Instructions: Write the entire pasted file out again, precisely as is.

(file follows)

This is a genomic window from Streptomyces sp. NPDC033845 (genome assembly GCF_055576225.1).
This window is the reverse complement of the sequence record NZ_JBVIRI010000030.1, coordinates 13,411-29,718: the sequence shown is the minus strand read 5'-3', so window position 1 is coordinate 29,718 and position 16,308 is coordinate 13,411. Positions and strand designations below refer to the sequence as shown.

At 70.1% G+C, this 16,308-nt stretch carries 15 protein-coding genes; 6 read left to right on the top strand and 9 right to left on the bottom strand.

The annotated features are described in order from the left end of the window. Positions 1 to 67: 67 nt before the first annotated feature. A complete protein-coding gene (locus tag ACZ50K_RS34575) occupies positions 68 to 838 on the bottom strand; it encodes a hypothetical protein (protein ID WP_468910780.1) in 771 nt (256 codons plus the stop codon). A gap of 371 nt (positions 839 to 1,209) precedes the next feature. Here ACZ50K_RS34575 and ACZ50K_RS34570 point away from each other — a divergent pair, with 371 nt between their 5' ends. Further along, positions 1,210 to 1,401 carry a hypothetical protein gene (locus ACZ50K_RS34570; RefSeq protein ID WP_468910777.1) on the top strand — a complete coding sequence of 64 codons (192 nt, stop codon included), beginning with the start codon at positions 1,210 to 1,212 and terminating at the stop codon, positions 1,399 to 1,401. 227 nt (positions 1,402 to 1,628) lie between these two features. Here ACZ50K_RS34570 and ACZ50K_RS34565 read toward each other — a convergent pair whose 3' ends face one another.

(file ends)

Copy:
This is a genomic window from Streptomyces sp. NPDC033845 (genome assembly GCF_055576225.1).
This window is the reverse complement of the sequence record NZ_JBVIRI010000030.1, coordinates 13,411-29,718: the sequence shown is the minus strand read 5'-3', so window position 1 is coordinate 29,718 and position 16,308 is coordinate 13,411. Positions and strand designations below refer to the sequence as shown.

At 70.1% G+C, this 16,308-nt stretch carries 15 protein-coding genes; 6 read left to right on the top strand and 9 right to left on the bottom strand.

The annotated features are described in order from the left end of the window. Positions 1 to 67: 67 nt before the first annotated feature. A complete protein-coding gene (locus tag ACZ50K_RS34575) occupies positions 68 to 838 on the bottom strand; it encodes a hypothetical protein (protein ID WP_468910780.1) in 771 nt (256 codons plus the stop codon). A gap of 371 nt (positions 839 to 1,209) precedes the next feature. Here ACZ50K_RS34575 and ACZ50K_RS34570 point away from each other — a divergent pair, with 371 nt between their 5' ends. Further along, positions 1,210 to 1,401 carry a hypothetical protein gene (locus ACZ50K_RS34570; RefSeq protein ID WP_468910777.1) on the top strand — a complete coding sequence of 64 codons (192 nt, stop codon included), beginning with the start codon at positions 1,210 to 1,212 and terminating at the stop codon, positions 1,399 to 1,401. 227 nt (positions 1,402 to 1,628) lie between these two features. Here ACZ50K_RS34570 and ACZ50K_RS34565 read toward each other — a convergent pair whose 3' ends face one another.